How eating local this fall helped change lives
In early March, with the 25th Annual For Children We Care Gala just days away, supporters from the community at-large, including corporate and philanthropic leaders, were looking forward to celebrating a quarter century of tremendous support of BC Children’s from the Chinese Canadian community.
On the heels of many seminal achievements, this year’s milestone event was intended to raise critical support towards its $5 million goal to help kids with serious orthopedic issues like scoliosis (curved spines) and traumatic injuries, whose lives would be impacted by how quickly advances in clinical research and surgical care could occur. But then the pandemic hit, and the difficult decision was made to postpone the gala.
Determined as ever to continue supporting the hospital’s world-leading orthopedic team, the deeply committed 2020 gala committee took the next several months to reimagine other ways to raise this vital support. And this fall, that’s exactly what they did. In advance of the Mid Autumn Festival on October 1, the second-most important festival in Chinese culture and its equivalent of Thanksgiving, they helped launched a new initiative called the Mid Autumn Festival for Children.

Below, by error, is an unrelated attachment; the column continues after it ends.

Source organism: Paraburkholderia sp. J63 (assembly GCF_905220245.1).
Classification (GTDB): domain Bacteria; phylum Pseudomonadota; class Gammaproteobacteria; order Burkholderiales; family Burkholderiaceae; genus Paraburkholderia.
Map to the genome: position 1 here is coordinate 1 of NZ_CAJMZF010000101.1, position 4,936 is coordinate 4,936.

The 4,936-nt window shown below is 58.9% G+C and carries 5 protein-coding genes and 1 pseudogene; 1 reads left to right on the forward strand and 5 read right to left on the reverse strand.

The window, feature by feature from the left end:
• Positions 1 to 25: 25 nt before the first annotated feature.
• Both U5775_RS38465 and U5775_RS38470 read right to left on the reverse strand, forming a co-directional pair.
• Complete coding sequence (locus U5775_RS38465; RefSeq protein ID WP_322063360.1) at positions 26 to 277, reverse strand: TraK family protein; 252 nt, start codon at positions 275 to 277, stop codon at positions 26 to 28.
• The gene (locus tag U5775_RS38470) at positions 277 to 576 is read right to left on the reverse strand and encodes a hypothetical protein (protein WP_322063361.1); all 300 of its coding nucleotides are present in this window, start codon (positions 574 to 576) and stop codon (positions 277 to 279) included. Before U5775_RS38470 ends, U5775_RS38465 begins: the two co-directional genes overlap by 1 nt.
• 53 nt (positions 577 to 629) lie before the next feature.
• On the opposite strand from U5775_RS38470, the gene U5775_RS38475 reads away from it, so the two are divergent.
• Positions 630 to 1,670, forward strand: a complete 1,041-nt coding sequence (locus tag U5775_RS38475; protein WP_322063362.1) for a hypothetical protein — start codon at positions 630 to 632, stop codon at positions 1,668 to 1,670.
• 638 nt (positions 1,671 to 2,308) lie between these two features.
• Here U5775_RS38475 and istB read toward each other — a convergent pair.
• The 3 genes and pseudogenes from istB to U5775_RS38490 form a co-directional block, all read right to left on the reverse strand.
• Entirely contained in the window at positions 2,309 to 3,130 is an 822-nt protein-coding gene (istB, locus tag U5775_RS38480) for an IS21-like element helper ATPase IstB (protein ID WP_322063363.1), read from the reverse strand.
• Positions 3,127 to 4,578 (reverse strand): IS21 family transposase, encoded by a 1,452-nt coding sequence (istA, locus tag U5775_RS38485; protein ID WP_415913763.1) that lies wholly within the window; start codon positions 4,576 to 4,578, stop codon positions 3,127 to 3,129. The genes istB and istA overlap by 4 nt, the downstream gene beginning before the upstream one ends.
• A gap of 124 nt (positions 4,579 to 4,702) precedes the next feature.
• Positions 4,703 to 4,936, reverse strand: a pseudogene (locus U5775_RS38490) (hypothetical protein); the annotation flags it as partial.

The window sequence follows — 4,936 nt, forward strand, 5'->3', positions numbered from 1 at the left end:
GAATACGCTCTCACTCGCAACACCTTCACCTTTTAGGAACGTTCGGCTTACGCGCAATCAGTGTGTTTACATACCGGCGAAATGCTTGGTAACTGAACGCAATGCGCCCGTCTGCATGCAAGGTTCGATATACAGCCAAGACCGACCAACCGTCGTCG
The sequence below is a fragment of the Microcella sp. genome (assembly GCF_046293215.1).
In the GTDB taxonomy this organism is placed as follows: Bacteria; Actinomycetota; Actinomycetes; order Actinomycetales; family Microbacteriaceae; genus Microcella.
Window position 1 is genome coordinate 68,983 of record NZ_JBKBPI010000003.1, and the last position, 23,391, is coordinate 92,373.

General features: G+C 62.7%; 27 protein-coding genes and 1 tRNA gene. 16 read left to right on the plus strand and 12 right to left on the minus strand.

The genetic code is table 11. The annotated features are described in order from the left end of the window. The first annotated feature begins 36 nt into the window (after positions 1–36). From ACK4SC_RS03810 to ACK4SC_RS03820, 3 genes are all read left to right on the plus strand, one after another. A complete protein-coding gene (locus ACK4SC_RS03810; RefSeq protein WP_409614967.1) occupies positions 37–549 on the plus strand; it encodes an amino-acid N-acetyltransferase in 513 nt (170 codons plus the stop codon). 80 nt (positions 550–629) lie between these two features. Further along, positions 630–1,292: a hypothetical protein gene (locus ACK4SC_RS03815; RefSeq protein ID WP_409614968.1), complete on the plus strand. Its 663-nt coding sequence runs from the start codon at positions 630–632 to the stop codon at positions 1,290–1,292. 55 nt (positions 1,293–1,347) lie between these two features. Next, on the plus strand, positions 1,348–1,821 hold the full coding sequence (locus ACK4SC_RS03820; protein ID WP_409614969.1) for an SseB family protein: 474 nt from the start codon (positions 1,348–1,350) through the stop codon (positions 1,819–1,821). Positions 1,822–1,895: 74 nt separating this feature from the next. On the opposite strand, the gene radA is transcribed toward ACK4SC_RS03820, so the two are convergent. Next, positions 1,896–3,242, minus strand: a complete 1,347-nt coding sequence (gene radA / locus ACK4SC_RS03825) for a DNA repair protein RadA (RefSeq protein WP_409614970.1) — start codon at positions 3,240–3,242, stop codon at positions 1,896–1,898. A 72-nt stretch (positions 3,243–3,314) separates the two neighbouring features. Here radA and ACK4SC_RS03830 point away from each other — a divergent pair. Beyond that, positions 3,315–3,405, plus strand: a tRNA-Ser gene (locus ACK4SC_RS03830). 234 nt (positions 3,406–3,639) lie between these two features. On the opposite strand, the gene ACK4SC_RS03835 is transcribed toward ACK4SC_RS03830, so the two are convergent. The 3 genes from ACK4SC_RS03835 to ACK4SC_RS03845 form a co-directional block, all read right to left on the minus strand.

Orthopedic surgeon Dr. Kishore Mulpuri (third from left),
and members of BC Children’s orthopedic team, showcase
a Mid Autumn Festival for Children mooncake set
Through the incredibly generous support of sponsors like Drive Motorsports Ltd., King’s Auto Lease and King’s Auto Spa, and by partnering with local Chinese bakeries and diverse restaurants, the initiative helped the community celebrate this festive season, while also supporting BC Children’s expert orthopedics team through the sale of mooncake gift sets and restaurant certificates.
The results were remarkable: over $84,000 raised to help accelerate advances in orthopedic care and research. In these unprecedented times, the unwavering commitment and compassion of the local community truly helped to make a difference in the lives of kids across the province.